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Comment: Re:what's the big deal? (Score 3, Insightful) 572 572

After she left, she logged in with the still-unchanged root password and trashed our systems. And it turned out the last few "backups" she made were blank.

Damn, if only you had made security escort her out like a criminal without dignity....absolutely nothing would have been different! You had no idea she wasn't making backups, rent-a-cops wouldn't change that. You had no idea the other admins were incompetent, rent-a-cops wouldn't change that either.

She left you a mountain of evidence against her, effectively guaranteeing she'll never work again for reasons no one can guess and were completely unreasonable. That's not really a COMMON scenario we all must prepare for in policy and SOP.

This is similar to suggesting that we need a policy to strip-search people in public for fear they might be smuggling snukes up their snizz.
Programming

+ - Why ruby needs to be faster

blonde rser writes: Avi Bryant, the creator of seaside and dabbledb, has come out with an interesting article on the consequences of ruby not being "fast enough." He makes some interesting points, with examples, on how the speed of the current batch of ruby interpreters can actually affect a developers; and how this even leads to some unexpected behavior.

This is coming off of a so called row with David Heinemeier Hansson (Ruby on Rails developer) on rails vs seaside.
Patents

+ - Virtual Vines, Online Tastings Growing

MoldMe writes: David Dain Smith lives in Missouri, but his California winery is just a click away, waiting to spring to life in the dim glow of his computer screen. Smith is making wine through Crushpad, a winery where the grapes are real but the experience is as virtual as members want it to be with e-mail updates, live chat and Web cams.
Education

+ - Schools across Japan may switch to Linux

Chris Salzberg writes: "Japan's public broadcaster NHK reported late last week that the Japanese Ministry of Economy, Trade and Industry plans to introduce the open-source operating system Linux for use within classrooms across the country in the near future. According to an investigation conducted in the spring of last year, there are currently over 400,000 computers at schools in Japan running on either Windows 98 or Windows Me, systems no longer supported by the software manufacturer Microsoft. The prohibitive cost of replacing these machines with newer models, as well as the rising price of proprietary software, prompted school teachers and administrators to propose the possibility of switching to open-source software as an affordable alternative. A conference held in Tokyo on March 2-3, attended by around 2000 government officials, teachers and education board members from across the country, considered the idea of reclaiming these older computers by switching from unsupported and out-of-date versions of Windows to the operating-system Linux, which can be freely downloaded from the Internet. A teacher from a high-school in Fukuoka Prefecture explained: "Having to always install the latest software is costly, and it makes things very difficult for us. From now on, I want to actively move toward the use of free open-source software." (continue reading at gyaku.jp)"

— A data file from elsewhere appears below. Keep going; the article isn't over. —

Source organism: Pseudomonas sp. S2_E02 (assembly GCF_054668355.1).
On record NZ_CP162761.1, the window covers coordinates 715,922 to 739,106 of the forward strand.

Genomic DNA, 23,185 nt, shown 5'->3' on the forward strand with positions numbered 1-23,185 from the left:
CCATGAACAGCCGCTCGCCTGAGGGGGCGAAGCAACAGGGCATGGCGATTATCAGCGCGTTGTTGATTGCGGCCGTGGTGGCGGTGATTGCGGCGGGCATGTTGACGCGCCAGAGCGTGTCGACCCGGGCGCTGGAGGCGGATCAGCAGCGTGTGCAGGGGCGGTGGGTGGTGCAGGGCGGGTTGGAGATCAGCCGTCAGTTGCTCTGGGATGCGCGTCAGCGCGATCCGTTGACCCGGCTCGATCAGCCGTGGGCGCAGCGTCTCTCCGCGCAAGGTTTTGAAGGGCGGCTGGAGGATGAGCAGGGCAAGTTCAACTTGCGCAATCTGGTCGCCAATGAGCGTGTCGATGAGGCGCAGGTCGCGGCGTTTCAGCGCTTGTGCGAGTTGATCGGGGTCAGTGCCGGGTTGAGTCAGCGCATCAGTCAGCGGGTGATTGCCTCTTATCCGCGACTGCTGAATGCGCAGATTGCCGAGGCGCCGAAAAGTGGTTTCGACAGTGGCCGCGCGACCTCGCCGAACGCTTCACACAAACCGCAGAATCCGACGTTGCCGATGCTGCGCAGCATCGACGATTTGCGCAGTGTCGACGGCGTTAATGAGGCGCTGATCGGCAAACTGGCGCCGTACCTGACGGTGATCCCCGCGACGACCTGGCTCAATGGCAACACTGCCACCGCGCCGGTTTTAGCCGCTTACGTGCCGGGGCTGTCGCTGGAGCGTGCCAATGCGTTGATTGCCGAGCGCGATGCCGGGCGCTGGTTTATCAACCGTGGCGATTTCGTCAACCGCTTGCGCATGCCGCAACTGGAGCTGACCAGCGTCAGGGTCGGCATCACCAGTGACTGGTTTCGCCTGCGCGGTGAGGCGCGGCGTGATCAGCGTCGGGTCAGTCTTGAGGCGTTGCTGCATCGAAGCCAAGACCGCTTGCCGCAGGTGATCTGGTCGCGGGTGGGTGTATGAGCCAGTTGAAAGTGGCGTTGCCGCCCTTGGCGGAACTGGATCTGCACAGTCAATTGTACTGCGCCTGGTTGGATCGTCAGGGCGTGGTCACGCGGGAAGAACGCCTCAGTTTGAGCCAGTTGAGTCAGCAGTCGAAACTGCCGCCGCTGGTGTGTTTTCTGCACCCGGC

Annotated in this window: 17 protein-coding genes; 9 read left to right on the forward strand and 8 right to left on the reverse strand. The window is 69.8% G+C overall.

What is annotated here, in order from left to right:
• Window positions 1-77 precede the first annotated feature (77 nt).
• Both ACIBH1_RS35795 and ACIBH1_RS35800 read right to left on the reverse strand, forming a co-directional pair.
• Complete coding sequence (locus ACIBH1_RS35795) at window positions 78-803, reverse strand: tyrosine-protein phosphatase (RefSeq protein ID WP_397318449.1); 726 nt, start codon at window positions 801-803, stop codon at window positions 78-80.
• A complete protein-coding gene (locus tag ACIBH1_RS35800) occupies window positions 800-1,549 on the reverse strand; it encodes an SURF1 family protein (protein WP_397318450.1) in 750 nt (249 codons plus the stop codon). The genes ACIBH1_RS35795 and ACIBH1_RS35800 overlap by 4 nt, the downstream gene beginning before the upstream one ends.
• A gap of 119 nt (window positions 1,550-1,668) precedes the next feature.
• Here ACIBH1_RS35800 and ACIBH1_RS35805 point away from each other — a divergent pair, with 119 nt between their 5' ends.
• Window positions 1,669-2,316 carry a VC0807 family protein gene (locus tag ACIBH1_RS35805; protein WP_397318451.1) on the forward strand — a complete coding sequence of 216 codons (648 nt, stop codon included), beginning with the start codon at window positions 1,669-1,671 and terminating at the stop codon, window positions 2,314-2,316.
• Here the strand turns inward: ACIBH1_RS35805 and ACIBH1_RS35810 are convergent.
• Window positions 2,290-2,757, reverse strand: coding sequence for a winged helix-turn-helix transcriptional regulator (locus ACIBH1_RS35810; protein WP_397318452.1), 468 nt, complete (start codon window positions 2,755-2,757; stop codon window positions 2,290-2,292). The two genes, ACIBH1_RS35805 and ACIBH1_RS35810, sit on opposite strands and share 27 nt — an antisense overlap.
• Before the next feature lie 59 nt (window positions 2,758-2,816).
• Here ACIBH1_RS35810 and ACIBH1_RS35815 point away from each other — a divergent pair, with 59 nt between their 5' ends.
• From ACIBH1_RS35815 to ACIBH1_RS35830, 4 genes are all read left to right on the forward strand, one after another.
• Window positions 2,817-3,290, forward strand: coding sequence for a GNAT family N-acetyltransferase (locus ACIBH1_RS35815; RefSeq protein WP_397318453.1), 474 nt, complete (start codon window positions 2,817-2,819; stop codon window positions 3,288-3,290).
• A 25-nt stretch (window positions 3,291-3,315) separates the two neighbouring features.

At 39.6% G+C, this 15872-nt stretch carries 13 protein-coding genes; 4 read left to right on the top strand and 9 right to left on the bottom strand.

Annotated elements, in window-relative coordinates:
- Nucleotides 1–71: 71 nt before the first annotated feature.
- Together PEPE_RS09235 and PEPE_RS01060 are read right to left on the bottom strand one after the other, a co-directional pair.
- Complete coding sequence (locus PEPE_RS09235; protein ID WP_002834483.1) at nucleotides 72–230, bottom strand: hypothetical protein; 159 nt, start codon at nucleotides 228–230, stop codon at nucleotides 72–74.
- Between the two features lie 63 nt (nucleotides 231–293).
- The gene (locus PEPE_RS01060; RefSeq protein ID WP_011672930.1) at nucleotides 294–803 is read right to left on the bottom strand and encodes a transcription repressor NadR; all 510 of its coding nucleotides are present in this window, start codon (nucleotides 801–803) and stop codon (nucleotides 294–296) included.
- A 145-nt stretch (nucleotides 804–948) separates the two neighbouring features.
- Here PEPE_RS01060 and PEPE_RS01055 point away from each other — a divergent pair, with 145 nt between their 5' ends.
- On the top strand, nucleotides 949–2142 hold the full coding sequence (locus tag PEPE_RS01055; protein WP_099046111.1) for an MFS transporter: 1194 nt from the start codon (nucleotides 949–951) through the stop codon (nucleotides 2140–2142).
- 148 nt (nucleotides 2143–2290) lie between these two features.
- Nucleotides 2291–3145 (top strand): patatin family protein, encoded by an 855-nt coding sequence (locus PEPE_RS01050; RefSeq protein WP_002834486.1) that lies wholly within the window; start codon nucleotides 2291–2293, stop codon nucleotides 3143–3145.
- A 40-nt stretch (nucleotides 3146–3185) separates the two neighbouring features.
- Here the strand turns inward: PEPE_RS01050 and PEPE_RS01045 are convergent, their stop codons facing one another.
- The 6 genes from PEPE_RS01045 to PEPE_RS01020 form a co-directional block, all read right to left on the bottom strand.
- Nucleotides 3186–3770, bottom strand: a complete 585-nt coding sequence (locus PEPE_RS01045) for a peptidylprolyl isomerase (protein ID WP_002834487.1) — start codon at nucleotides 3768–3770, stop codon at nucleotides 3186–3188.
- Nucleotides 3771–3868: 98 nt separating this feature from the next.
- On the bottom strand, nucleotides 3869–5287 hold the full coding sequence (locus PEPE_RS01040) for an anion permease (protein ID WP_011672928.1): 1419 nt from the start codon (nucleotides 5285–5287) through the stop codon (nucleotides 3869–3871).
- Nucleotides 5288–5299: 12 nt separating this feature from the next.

Enlightenment

+ - Decline In Pet Ownership Because Of Videogames

Gerard Fuller writes: "A new study by the Australian Veterinary Association claims that children are increasingly choosing computer games over pets, and that this is a major factor in the decline of pet ownership.

But can't pet simulators offer all the good lessons of owning a pet (caring for an animal, discipline) without the drawbacks (poo on the sofa, barking and howling at 3am)?

Fortunately the study also identifies the trend toward medium-density living as a major factor in the findings. See, games aren't all bad."

When all else fails, read the instructions.

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